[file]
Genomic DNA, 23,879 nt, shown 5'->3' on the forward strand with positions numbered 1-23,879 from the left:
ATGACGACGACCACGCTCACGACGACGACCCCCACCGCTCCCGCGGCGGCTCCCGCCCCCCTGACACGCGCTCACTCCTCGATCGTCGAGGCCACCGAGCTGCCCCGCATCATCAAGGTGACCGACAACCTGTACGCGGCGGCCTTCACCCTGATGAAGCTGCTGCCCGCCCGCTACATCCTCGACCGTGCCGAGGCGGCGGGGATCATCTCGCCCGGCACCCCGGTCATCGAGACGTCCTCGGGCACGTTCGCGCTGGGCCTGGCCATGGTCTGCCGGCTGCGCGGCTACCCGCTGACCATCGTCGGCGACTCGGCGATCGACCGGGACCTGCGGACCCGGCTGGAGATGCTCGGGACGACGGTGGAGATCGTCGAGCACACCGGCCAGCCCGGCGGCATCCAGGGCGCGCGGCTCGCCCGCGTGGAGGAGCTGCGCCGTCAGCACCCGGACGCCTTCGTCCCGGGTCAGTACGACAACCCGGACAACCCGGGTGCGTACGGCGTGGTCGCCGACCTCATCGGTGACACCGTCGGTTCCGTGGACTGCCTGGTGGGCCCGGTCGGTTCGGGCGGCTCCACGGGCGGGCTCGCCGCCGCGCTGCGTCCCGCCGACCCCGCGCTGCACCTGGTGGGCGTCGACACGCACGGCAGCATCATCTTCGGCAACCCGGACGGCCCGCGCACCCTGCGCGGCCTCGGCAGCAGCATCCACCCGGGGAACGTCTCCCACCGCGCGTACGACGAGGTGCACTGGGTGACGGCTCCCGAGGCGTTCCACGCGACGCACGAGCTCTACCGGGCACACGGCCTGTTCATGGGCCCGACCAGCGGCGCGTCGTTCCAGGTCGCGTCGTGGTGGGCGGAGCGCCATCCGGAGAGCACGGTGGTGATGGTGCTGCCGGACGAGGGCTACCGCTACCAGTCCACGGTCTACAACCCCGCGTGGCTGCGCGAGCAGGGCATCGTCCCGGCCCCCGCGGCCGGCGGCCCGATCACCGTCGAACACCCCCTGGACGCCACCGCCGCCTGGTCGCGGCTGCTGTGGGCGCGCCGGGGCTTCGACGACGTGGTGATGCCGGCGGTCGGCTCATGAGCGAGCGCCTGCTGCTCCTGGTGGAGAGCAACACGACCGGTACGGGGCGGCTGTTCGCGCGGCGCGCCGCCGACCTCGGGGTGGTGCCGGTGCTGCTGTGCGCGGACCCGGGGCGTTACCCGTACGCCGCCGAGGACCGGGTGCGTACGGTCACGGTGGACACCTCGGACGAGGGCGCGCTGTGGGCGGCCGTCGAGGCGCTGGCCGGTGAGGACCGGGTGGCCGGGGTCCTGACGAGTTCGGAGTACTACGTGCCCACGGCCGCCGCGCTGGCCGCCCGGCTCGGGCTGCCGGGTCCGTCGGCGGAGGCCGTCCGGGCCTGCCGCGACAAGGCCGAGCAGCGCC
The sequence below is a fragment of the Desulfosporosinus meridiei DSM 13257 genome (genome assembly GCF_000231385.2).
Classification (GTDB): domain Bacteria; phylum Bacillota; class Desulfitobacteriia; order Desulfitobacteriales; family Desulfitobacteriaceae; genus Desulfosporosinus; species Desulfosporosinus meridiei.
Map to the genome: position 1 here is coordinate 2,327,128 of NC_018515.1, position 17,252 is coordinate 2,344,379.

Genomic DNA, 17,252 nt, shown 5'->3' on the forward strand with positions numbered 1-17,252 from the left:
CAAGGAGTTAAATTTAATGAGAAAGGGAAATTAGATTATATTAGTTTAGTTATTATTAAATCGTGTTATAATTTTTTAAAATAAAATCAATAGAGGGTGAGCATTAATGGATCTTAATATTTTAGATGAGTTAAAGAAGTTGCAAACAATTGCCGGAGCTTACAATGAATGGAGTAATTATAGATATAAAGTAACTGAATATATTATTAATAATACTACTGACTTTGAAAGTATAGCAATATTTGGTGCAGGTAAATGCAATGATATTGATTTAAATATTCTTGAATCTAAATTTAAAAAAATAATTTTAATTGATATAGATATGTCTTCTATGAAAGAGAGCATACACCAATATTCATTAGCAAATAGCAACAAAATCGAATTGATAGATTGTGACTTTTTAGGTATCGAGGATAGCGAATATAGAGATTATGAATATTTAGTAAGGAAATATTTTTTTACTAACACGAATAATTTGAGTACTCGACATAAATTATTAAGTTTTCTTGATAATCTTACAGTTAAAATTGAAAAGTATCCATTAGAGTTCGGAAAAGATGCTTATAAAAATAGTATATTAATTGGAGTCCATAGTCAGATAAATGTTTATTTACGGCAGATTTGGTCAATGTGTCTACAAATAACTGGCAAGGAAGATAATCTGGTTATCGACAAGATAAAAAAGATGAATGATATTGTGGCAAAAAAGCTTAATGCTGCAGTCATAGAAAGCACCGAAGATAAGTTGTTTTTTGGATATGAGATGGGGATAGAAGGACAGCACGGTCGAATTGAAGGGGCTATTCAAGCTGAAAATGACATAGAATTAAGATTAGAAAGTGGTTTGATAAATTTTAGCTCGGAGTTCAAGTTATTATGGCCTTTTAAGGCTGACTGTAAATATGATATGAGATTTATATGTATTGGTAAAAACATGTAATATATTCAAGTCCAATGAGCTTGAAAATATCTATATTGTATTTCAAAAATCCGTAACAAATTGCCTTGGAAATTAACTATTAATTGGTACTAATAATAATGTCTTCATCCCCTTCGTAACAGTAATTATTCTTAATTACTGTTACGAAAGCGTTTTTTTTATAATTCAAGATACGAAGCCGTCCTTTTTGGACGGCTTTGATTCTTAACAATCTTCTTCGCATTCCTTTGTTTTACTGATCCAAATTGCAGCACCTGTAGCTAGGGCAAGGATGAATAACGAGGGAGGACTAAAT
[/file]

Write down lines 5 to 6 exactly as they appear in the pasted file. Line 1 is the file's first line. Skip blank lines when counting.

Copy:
Map to the genome: position 1 here is coordinate 2,327,128 of NC_018515.1, position 17,252 is coordinate 2,344,379.

Genomic DNA, 17,252 nt, shown 5'->3' on the forward strand with positions numbered 1-17,252 from the left: